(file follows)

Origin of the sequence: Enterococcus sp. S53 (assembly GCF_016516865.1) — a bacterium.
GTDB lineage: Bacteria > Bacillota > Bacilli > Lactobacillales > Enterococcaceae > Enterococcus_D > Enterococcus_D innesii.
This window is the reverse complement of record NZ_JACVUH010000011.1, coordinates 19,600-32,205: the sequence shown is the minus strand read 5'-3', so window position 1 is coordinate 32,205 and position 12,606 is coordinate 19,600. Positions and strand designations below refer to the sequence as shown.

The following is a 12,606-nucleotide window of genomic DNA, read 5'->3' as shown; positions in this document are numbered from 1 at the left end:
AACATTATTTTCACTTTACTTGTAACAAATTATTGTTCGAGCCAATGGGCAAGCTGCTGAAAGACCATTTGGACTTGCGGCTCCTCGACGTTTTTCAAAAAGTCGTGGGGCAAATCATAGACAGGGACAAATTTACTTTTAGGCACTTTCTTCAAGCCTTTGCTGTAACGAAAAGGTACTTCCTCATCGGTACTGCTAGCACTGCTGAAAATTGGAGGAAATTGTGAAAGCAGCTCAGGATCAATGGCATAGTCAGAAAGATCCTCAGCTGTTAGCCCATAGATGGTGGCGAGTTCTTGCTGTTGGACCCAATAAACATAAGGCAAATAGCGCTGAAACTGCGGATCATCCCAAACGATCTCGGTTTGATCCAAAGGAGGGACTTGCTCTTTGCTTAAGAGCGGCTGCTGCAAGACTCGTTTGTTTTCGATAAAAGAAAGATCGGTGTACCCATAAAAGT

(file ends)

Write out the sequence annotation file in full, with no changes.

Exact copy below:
Origin of the sequence: Enterococcus sp. S53 (assembly GCF_016516865.1) — a bacterium.
GTDB lineage: Bacteria > Bacillota > Bacilli > Lactobacillales > Enterococcaceae > Enterococcus_D > Enterococcus_D innesii.
This window is the reverse complement of record NZ_JACVUH010000011.1, coordinates 19,600-32,205: the sequence shown is the minus strand read 5'-3', so window position 1 is coordinate 32,205 and position 12,606 is coordinate 19,600. Positions and strand designations below refer to the sequence as shown.

The following is a 12,606-nucleotide window of genomic DNA, read 5'->3' as shown; positions in this document are numbered from 1 at the left end:
AACATTATTTTCACTTTACTTGTAACAAATTATTGTTCGAGCCAATGGGCAAGCTGCTGAAAGACCATTTGGACTTGCGGCTCCTCGACGTTTTTCAAAAAGTCGTGGGGCAAATCATAGACAGGGACAAATTTACTTTTAGGCACTTTCTTCAAGCCTTTGCTGTAACGAAAAGGTACTTCCTCATCGGTACTGCTAGCACTGCTGAAAATTGGAGGAAATTGTGAAAGCAGCTCAGGATCAATGGCATAGTCAGAAAGATCCTCAGCTGTTAGCCCATAGATGGTGGCGAGTTCTTGCTGTTGGACCCAATAAACATAAGGCAAATAGCGCTGAAACTGCGGATCATCCCAAACGATCTCGGTTTGATCCAAAGGAGGGACTTGCTCTTTGCTTAAGAGCGGCTGCTGCAAGACTCGTTTGTTTTCGATAAAAGAAAGATCGGTGTACCCATAAAAGT